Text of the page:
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Care Networks in Later Life: A Comparative Study of Indonesia

Project status
Dr Elisabeth Schroeder-Butterfill
Institution web page
Host institution
University of Southampton
Team members
Dr Elisabeth Schroeder-Butterfill, Prof Yvonne Handajani, Prof Eef Hogervorst, Dr Philip Kreager
Funding information (if funded)
Economic and Social Research Council (ESRC)
Project Summary

How can the care needs of older people be met in sustainable, fair and culturally acceptable ways? This project aims to answer this question in relation to Indonesia, the world’s fourth largest population. It seeks to understand what care needs older Indonesians have; who provides care; what acceptable care looks like; and how care-dependent people are perceived. The project involves ethnographic research in five diverse communities, combined with collection of household survey data and analysis of existing national-level surveys. The research sites are located in West Sumatra, Jakarta, Yogyakarta, East Java, and Alor.

Three ideas are central to this study. First, we consider care a cultural practice: culture shapes preferences for care providers, what counts as acceptable care, and what being dependent does to a person’s social value and identity. This is why we use ethnography to situate care in its cultural context and compare ethnic groups across Indonesia. Second, care is provided by a mix of family, neighbours, health-care providers and volunteers. This is why we collect data on people’s complete care networks over time. Third, we understand that older people differ in terms of gender, wealth, and family networks. This is why we collect information on people’s economic, demographic and social status and compare care among sub-groups.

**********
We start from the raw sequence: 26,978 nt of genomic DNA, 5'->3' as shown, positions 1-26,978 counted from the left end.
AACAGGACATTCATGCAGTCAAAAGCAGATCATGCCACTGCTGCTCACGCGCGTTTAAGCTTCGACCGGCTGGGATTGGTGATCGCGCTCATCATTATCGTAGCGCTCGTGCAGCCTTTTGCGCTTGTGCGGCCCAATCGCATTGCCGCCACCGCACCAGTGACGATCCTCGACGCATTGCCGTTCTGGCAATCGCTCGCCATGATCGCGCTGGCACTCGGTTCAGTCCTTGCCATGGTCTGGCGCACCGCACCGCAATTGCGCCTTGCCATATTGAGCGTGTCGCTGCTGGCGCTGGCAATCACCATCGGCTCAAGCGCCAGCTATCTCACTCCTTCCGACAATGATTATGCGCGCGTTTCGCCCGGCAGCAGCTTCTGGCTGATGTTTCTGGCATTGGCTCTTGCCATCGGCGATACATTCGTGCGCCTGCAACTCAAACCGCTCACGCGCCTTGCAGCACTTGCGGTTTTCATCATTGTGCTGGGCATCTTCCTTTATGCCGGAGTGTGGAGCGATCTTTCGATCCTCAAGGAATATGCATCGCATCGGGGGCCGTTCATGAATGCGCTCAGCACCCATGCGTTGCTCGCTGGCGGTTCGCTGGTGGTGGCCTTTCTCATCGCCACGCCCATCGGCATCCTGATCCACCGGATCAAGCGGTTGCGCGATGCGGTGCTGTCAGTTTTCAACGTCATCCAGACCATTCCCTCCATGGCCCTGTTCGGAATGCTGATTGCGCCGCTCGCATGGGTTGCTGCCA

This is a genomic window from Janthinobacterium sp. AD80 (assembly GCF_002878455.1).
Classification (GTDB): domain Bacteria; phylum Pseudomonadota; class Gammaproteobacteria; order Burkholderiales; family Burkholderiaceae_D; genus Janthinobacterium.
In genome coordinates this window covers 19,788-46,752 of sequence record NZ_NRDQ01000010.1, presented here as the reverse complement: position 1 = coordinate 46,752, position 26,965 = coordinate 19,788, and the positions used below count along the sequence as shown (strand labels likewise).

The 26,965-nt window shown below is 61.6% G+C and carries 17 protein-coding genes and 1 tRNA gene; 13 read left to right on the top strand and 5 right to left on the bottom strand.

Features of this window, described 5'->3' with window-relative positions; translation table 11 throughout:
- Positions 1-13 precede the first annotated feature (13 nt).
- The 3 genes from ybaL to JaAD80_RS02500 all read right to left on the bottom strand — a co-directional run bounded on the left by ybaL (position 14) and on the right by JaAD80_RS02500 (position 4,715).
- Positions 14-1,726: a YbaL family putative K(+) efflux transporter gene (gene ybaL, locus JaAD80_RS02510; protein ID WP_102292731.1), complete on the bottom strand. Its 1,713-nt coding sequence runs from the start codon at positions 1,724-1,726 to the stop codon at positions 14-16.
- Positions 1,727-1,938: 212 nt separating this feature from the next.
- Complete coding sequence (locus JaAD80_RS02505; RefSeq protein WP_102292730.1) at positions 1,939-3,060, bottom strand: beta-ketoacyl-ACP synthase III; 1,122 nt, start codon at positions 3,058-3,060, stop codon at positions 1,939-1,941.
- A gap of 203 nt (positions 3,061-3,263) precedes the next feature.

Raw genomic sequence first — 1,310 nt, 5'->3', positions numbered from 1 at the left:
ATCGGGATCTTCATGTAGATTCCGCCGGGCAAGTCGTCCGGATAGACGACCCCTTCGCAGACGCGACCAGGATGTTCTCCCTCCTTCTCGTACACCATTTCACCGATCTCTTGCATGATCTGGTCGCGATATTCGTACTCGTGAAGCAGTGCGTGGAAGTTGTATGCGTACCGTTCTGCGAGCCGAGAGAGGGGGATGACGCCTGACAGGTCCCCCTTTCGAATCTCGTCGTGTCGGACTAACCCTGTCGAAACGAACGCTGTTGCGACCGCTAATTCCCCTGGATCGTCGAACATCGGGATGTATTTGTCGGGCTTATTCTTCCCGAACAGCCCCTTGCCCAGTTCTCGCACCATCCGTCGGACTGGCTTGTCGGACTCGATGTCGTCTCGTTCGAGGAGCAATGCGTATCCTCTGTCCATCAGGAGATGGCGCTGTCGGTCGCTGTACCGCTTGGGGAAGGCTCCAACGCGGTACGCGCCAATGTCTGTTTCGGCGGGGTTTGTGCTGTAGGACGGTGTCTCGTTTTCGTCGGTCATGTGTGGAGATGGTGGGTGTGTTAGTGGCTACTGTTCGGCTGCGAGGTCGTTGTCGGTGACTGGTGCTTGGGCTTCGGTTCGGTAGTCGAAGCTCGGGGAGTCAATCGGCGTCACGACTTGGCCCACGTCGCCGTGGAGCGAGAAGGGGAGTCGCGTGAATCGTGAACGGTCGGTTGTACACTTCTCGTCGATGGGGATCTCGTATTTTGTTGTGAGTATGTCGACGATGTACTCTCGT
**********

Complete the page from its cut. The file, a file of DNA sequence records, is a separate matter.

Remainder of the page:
Outputs / Expected Outputs

Publications; stakeholder dissemination events within Indonesia and Southeast Asia; training and information events for informal carer, older people and healthcare volunteers


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Care Networks in Later Life: A Comparative Study of Indonesia